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Holten: I hate that feeling of guilt

Kevin Holten1 / 2
2 / 2

Do you feel guilty? If so, don't feel guilty. It's a common occurrence.

Most of us feel guilty if we're not busy doing something, drink too much, spend too much of our hard-earned cash flippantly or just after we've consumed an entire pan of brownies.

Then too, some of us have really sensitive guilt meters while others have none at all. I recently hit a bird with my pickup truck and felt guilty. Then I ran over a snake and didn't feel guilty at all.

Of course, guilt is a member of the regret family which also happens to include auntie Anguish, cousins Contriteness and Contrition, sisters Shame and Sorrow and that irritating little brother, Robby Remorse.

I'm sure you're familiar with the whole gang. They usually show up right after you've eaten too much of your son's Halloween candy, bought your fiancé some of those cubic zirconium things instead of a big diamond or cheated on your third wife with your first wife.

Perturbing little pests that can mangle a morning, defile a day, soil a Sunday, wreck a week, and ruin a good party.

They're like an overweight ship anchor, a flat tire in mud or an over-exuberant sorority housemother.

Mr. Dictionary says "feeling guilty" is an emotional experience that occurs when a person believes -- accurately or not -- that he or she has compromised his or her standards of conduct or some kind of moral standard and that's when the fun begins, because only time and penitence can dilute the self-perceived dishonor. Religions have built dynasties on that whole penitence thing.

Of course, come to think of it, that could be the benefit of a feeble mind. There's no room for guilt. Or, on the contrary, it might be filled to the brim with guilt and that's the problem.

Do you think O.J. Simpson feels guilty? How about Charles Manson? If they do, they mask it well.

I was living in Los Angeles during the Simpson trial and word on the street was that the jury would acquit because they felt that if a white woman cheated on a black man, she deserved to die.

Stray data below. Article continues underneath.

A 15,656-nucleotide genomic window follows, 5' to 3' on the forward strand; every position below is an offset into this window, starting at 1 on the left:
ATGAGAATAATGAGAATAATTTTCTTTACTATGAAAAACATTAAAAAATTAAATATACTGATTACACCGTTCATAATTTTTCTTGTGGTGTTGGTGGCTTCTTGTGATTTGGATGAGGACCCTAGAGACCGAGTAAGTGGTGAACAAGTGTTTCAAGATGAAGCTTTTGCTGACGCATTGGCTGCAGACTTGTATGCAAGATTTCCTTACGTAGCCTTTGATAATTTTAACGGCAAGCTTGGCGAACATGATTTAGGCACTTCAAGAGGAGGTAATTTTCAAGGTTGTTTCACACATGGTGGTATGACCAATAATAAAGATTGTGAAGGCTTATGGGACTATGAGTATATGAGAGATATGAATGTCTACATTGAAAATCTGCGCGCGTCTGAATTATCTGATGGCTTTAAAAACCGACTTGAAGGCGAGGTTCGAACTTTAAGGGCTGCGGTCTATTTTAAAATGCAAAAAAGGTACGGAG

You see, sometimes justice runs a little off course. In fact, it happens all the time.

But most of the time, we feel guilty enough when we should feel guilty so that we shouldn't have to feel guilty when we don't have to feel guilty. False guilt often stems from a lack of communication more than anything else, which can be at the center of most problems in the world including everything from the beginning of wars to not getting exactly what you thought you ordered at a restaurant.

My son, who lives in Southern California, attended a wedding in Jackson Hole, Wyo., this weekend so I thought of driving down there just to take him and his girlfriend out to lunch. That was before I realized that I can fly to California for the same cost that I can drive to Jackson Hole, given the current price of diesel fuel. Naturally, I felt guilty for not going to Jackson Hole and I would have felt guilty had I gone because, for the same price, I could spend more time with him in California. That's where Mr. Guilt really gets you. He is good at putting you in a no-win situation.

As Maureen Johnson said in Girl at Sea, "Guilt isn't always a rational thing. Guilt is a weight that will crush you whether you deserve it or not."

The trick is to differentiate between when you should feel guilty and when you shouldn't. It's a little like trying to determine the difference between a slough and a pond.

Most people have just decided to feel guilty all the time because it's easier than deciding if you should or not. Others have decided to never feel guilt but then, they have no soul.

In the end, Mr. Guilt might be an irritant but he's also a barometer that alters attitudes, saves situations, forges futures and lengthens lives.

Nevertheless, it was Voltaire, the French writer and activist who most accurately determined when you should feel guilt when he said, "Every man is guilty of all the good he didn't do."

Holten is the manager of The Drill, which is a part of Forum News Service. Email him at